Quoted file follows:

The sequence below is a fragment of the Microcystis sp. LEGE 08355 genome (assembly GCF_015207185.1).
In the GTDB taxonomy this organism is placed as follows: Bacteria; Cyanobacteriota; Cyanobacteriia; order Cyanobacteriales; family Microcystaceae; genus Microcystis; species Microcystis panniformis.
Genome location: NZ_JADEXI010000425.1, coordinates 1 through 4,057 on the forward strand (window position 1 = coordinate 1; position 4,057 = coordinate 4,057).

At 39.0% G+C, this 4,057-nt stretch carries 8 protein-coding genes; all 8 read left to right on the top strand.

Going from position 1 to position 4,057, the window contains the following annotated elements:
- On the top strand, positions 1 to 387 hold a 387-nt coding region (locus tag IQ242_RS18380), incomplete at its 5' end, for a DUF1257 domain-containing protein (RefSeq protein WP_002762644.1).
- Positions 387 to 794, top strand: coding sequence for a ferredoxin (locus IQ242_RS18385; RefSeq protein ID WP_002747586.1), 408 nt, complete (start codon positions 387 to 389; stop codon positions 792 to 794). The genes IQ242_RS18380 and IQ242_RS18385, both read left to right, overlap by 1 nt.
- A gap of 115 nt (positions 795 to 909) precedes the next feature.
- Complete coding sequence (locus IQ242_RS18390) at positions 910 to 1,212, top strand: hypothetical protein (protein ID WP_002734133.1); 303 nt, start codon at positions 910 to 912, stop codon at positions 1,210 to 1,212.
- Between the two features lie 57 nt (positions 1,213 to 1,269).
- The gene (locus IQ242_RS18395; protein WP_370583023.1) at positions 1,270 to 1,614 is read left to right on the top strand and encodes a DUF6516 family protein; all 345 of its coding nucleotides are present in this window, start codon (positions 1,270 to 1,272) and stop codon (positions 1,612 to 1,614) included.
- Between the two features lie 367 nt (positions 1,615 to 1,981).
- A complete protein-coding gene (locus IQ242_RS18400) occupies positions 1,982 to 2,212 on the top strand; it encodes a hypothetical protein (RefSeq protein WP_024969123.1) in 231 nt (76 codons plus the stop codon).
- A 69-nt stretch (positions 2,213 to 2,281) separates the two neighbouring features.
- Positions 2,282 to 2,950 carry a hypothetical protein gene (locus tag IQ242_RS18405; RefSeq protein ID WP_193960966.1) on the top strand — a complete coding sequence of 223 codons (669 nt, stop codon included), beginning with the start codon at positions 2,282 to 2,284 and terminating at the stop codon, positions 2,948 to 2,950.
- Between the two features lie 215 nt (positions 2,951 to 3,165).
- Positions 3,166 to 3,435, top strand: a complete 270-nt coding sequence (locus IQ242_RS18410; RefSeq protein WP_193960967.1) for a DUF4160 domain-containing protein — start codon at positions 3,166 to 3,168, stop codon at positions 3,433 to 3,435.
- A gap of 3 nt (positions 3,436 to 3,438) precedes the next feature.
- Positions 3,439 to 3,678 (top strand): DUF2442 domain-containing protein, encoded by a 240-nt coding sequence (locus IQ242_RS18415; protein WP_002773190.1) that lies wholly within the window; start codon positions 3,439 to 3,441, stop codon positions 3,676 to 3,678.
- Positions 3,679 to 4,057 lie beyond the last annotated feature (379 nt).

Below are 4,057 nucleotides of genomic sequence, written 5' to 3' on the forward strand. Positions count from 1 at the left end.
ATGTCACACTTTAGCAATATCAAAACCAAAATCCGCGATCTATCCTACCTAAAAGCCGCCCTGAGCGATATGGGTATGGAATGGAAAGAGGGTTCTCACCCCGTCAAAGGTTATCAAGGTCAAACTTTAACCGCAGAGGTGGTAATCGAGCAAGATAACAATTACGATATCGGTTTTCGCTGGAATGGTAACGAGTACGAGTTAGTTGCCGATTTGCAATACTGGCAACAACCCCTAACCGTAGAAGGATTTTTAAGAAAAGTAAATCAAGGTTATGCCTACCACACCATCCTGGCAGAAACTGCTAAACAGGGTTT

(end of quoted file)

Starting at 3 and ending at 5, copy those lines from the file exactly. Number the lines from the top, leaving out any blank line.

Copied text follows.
Genome location: NZ_JADEXI010000425.1, coordinates 1 through 4,057 on the forward strand (window position 1 = coordinate 1; position 4,057 = coordinate 4,057).

At 39.0% G+C, this 4,057-nt stretch carries 8 protein-coding genes; all 8 read left to right on the top strand.

Going from position 1 to position 4,057, the window contains the following annotated elements: